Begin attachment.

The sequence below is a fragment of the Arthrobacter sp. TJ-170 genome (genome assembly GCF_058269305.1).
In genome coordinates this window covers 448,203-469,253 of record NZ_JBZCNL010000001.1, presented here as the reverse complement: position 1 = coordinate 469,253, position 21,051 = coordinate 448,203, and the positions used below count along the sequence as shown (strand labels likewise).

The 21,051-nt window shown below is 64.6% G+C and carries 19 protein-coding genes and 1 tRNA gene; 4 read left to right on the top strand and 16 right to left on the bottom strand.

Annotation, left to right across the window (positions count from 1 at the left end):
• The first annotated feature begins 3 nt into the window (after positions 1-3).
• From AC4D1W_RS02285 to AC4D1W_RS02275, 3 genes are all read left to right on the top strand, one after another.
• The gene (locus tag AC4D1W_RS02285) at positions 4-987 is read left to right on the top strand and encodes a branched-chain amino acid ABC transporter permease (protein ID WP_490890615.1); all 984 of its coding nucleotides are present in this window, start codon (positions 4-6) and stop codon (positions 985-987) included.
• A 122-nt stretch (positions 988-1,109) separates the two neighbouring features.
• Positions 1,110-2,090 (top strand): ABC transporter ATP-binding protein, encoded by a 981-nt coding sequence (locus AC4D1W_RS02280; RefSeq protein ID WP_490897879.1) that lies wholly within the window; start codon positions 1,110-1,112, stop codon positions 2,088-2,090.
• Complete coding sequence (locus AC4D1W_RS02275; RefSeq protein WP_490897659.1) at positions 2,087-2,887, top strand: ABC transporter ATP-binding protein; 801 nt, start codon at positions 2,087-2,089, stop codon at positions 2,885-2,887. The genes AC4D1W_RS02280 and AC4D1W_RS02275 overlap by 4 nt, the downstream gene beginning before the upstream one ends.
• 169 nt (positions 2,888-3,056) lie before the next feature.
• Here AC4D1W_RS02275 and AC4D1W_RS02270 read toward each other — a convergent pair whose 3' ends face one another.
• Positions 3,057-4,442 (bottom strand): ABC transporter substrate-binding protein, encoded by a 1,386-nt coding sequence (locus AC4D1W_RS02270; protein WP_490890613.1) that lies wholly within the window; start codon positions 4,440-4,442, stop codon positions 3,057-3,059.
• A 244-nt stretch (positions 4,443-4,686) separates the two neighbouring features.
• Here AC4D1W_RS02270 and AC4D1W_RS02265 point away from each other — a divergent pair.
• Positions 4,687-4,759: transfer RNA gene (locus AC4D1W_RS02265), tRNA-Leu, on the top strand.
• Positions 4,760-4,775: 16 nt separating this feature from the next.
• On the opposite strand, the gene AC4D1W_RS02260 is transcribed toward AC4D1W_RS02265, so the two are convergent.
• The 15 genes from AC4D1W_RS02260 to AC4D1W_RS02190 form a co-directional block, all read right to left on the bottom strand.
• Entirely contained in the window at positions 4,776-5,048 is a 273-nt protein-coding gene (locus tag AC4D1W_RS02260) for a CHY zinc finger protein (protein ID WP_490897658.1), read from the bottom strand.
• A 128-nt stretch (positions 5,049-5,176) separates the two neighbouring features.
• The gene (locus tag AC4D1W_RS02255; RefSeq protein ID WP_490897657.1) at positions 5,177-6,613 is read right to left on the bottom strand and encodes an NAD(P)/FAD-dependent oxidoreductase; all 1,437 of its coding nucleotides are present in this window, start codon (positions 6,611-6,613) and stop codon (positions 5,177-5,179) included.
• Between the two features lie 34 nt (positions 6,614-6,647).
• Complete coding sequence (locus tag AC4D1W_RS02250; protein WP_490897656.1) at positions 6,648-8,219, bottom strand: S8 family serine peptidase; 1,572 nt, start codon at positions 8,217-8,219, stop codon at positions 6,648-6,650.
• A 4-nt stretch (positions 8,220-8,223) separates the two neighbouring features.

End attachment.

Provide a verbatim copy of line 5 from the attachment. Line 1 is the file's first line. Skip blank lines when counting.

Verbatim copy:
• The first annotated feature begins 3 nt into the window (after positions 1-3).